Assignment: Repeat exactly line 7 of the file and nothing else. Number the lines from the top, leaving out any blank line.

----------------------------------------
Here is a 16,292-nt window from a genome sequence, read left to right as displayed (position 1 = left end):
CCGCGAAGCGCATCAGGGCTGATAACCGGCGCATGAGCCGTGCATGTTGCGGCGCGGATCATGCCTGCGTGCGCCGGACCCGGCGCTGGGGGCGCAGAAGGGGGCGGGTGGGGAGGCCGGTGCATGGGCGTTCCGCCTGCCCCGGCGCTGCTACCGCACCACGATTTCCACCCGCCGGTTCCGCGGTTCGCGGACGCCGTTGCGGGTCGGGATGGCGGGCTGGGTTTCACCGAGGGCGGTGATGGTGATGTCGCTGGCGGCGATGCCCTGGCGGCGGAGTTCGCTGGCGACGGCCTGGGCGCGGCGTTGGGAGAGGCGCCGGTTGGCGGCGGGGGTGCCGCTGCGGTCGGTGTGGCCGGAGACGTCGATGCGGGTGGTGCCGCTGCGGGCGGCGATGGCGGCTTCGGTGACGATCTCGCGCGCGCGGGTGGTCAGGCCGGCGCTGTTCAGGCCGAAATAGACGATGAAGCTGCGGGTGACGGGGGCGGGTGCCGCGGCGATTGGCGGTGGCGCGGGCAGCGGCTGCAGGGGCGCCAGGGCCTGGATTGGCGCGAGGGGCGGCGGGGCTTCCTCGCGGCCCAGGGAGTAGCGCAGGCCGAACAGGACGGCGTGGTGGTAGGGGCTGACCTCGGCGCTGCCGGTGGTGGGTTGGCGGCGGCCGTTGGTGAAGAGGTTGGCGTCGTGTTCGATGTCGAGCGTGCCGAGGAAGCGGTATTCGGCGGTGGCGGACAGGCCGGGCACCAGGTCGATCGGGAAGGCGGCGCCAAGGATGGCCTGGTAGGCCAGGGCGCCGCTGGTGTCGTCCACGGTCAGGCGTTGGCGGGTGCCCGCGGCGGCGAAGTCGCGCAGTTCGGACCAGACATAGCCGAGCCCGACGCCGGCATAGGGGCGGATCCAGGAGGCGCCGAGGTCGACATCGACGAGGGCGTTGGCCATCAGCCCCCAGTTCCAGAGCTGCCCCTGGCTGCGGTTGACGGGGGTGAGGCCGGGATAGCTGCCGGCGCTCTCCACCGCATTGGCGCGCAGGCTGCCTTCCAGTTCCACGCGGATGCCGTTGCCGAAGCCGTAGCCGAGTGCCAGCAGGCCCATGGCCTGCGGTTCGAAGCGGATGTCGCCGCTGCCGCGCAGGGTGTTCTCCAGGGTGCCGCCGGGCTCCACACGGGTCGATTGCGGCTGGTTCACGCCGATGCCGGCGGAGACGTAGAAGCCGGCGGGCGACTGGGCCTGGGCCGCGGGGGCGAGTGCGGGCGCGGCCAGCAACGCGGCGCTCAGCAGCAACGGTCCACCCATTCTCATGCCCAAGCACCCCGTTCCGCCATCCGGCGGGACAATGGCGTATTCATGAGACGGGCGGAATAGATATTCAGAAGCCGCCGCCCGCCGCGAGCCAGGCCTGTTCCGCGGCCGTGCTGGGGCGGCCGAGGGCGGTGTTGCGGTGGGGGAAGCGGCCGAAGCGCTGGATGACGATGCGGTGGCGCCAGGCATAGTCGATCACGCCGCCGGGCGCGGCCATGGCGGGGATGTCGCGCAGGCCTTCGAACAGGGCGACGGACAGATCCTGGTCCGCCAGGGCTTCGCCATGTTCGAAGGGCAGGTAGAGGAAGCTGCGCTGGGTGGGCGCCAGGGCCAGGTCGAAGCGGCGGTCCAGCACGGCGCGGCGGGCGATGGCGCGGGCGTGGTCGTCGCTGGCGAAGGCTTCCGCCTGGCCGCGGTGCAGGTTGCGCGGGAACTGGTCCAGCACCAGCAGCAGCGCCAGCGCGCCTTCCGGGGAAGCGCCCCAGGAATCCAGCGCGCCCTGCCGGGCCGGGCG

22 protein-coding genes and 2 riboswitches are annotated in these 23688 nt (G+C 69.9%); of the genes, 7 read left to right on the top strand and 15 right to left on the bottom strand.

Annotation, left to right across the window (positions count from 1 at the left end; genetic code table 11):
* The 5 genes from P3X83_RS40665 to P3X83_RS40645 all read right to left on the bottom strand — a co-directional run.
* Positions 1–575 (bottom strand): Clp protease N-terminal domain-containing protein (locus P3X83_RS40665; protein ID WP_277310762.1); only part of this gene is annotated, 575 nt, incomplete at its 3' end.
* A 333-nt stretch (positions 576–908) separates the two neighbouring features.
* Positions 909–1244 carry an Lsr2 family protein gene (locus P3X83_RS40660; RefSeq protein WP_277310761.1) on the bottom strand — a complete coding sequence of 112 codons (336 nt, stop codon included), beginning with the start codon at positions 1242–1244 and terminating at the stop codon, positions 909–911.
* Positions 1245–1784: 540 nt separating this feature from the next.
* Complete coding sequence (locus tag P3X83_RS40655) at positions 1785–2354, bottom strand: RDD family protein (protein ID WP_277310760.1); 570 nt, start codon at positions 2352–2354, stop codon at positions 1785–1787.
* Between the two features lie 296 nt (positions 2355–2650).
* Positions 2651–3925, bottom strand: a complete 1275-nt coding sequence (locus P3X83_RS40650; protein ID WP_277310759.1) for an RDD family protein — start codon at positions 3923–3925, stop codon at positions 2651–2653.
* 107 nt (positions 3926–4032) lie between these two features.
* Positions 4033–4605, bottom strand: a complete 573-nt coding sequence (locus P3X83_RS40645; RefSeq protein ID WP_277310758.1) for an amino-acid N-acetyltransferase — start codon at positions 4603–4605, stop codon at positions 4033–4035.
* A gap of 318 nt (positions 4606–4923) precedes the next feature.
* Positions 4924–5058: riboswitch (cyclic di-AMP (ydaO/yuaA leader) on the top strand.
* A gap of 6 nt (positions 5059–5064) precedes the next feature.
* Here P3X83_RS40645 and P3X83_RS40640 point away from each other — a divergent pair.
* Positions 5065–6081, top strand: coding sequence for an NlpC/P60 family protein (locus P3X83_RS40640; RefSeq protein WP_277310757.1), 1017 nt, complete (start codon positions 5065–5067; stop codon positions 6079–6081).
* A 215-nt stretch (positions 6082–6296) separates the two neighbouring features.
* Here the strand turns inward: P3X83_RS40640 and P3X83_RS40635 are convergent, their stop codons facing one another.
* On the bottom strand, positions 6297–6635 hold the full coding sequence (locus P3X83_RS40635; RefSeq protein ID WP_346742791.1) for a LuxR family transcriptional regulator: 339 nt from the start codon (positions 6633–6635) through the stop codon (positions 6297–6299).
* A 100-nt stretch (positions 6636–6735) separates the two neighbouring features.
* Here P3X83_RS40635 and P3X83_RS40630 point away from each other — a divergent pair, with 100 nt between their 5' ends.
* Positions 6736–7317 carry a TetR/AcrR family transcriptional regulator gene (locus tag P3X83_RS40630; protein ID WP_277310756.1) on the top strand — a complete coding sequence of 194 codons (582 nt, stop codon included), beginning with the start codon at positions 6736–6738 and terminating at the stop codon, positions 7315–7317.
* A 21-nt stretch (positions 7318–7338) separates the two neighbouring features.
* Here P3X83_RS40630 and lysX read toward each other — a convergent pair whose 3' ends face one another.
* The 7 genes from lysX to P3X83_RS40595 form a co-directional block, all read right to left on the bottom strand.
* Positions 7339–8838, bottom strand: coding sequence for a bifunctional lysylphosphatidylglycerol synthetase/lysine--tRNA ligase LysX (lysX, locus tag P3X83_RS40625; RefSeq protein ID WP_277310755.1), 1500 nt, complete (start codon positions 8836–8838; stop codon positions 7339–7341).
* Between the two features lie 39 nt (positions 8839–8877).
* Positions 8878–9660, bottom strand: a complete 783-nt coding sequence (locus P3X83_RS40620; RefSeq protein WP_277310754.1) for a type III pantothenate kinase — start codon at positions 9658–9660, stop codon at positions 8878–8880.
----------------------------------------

* A 333-nt stretch (positions 576–908) separates the two neighbouring features.